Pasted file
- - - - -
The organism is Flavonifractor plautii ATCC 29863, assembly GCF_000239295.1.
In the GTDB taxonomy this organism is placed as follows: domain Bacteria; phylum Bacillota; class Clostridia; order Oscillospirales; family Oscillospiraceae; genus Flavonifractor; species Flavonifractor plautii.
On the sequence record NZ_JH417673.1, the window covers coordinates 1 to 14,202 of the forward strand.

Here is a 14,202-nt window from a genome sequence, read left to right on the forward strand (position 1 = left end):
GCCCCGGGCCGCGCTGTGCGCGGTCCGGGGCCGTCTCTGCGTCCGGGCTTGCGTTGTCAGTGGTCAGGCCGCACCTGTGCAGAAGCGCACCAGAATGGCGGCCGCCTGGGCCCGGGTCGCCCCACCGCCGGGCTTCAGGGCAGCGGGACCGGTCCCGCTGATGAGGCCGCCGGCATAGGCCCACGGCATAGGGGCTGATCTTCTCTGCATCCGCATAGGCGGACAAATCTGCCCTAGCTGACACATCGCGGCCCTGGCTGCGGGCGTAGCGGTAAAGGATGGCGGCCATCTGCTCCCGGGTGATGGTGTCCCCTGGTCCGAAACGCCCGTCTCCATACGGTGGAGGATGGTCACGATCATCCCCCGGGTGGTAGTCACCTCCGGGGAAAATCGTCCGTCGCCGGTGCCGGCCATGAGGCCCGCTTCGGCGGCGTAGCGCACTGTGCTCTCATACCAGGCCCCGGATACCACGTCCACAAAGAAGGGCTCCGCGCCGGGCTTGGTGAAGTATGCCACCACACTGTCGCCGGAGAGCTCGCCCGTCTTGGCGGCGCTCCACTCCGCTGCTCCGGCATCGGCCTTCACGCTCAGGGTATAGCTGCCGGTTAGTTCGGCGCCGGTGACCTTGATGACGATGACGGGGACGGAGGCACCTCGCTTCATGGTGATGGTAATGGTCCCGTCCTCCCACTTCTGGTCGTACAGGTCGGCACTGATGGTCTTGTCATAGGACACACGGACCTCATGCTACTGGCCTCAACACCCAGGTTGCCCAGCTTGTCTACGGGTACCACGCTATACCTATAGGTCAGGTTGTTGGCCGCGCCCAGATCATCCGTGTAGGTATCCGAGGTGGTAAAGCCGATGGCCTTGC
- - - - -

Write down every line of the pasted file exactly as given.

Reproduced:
The organism is Flavonifractor plautii ATCC 29863, assembly GCF_000239295.1.
In the GTDB taxonomy this organism is placed as follows: domain Bacteria; phylum Bacillota; class Clostridia; order Oscillospirales; family Oscillospiraceae; genus Flavonifractor; species Flavonifractor plautii.
On the sequence record NZ_JH417673.1, the window covers coordinates 1 to 14,202 of the forward strand.

Here is a 14,202-nt window from a genome sequence, read left to right on the forward strand (position 1 = left end):
GCCCCGGGCCGCGCTGTGCGCGGTCCGGGGCCGTCTCTGCGTCCGGGCTTGCGTTGTCAGTGGTCAGGCCGCACCTGTGCAGAAGCGCACCAGAATGGCGGCCGCCTGGGCCCGGGTCGCCCCACCGCCGGGCTTCAGGGCAGCGGGACCGGTCCCGCTGATGAGGCCGCCGGCATAGGCCCACGGCATAGGGGCTGATCTTCTCTGCATCCGCATAGGCGGACAAATCTGCCCTAGCTGACACATCGCGGCCCTGGCTGCGGGCGTAGCGGTAAAGGATGGCGGCCATCTGCTCCCGGGTGATGGTGTCCCCTGGTCCGAAACGCCCGTCTCCATACGGTGGAGGATGGTCACGATCATCCCCCGGGTGGTAGTCACCTCCGGGGAAAATCGTCCGTCGCCGGTGCCGGCCATGAGGCCCGCTTCGGCGGCGTAGCGCACTGTGCTCTCATACCAGGCCCCGGATACCACGTCCACAAAGAAGGGCTCCGCGCCGGGCTTGGTGAAGTATGCCACCACACTGTCGCCGGAGAGCTCGCCCGTCTTGGCGGCGCTCCACTCCGCTGCTCCGGCATCGGCCTTCACGCTCAGGGTATAGCTGCCGGTTAGTTCGGCGCCGGTGACCTTGATGACGATGACGGGGACGGAGGCACCTCGCTTCATGGTGATGGTAATGGTCCCGTCCTCCCACTTCTGGTCGTACAGGTCGGCACTGATGGTCTTGTCATAGGACACACGGACCTCATGCTACTGGCCTCAACACCCAGGTTGCCCAGCTTGTCTACGGGTACCACGCTATACCTATAGGTCAGGTTGTTGGCCGCGCCCAGATCATCCGTGTAGGTATCCGAGGTGGTAAAGCCGATGGCCTTGC